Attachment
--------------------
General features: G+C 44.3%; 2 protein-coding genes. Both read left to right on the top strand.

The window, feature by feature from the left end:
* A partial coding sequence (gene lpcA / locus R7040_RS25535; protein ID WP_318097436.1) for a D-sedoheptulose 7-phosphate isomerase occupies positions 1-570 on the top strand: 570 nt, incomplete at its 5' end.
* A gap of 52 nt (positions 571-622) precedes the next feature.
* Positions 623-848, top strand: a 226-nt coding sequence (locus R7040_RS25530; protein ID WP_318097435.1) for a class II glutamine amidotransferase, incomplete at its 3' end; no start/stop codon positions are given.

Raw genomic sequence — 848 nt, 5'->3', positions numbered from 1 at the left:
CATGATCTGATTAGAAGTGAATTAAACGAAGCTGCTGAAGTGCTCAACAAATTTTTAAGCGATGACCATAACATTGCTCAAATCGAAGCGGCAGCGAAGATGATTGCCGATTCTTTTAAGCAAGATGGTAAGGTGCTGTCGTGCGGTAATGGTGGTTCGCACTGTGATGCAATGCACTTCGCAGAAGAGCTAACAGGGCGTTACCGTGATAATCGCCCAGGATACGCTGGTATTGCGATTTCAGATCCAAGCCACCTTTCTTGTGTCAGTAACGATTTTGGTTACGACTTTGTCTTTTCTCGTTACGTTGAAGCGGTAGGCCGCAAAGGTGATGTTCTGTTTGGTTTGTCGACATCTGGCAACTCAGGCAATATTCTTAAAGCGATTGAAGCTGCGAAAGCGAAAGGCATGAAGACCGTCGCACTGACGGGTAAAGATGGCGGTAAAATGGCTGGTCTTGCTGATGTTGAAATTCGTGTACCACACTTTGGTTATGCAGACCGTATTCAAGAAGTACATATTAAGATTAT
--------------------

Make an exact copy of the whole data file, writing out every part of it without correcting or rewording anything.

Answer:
General features: G+C 44.3%; 2 protein-coding genes. Both read left to right on the top strand.

The window, feature by feature from the left end:
* A partial coding sequence (gene lpcA / locus R7040_RS25535; protein ID WP_318097436.1) for a D-sedoheptulose 7-phosphate isomerase occupies positions 1-570 on the top strand: 570 nt, incomplete at its 5' end.
* A gap of 52 nt (positions 571-622) precedes the next feature.
* Positions 623-848, top strand: a 226-nt coding sequence (locus R7040_RS25530; protein ID WP_318097435.1) for a class II glutamine amidotransferase, incomplete at its 3' end; no start/stop codon positions are given.

Raw genomic sequence — 848 nt, 5'->3', positions numbered from 1 at the left:
CATGATCTGATTAGAAGTGAATTAAACGAAGCTGCTGAAGTGCTCAACAAATTTTTAAGCGATGACCATAACATTGCTCAAATCGAAGCGGCAGCGAAGATGATTGCCGATTCTTTTAAGCAAGATGGTAAGGTGCTGTCGTGCGGTAATGGTGGTTCGCACTGTGATGCAATGCACTTCGCAGAAGAGCTAACAGGGCGTTACCGTGATAATCGCCCAGGATACGCTGGTATTGCGATTTCAGATCCAAGCCACCTTTCTTGTGTCAGTAACGATTTTGGTTACGACTTTGTCTTTTCTCGTTACGTTGAAGCGGTAGGCCGCAAAGGTGATGTTCTGTTTGGTTTGTCGACATCTGGCAACTCAGGCAATATTCTTAAAGCGATTGAAGCTGCGAAAGCGAAAGGCATGAAGACCGTCGCACTGACGGGTAAAGATGGCGGTAAAATGGCTGGTCTTGCTGATGTTGAAATTCGTGTACCACACTTTGGTTATGCAGACCGTATTCAAGAAGTACATATTAAGATTAT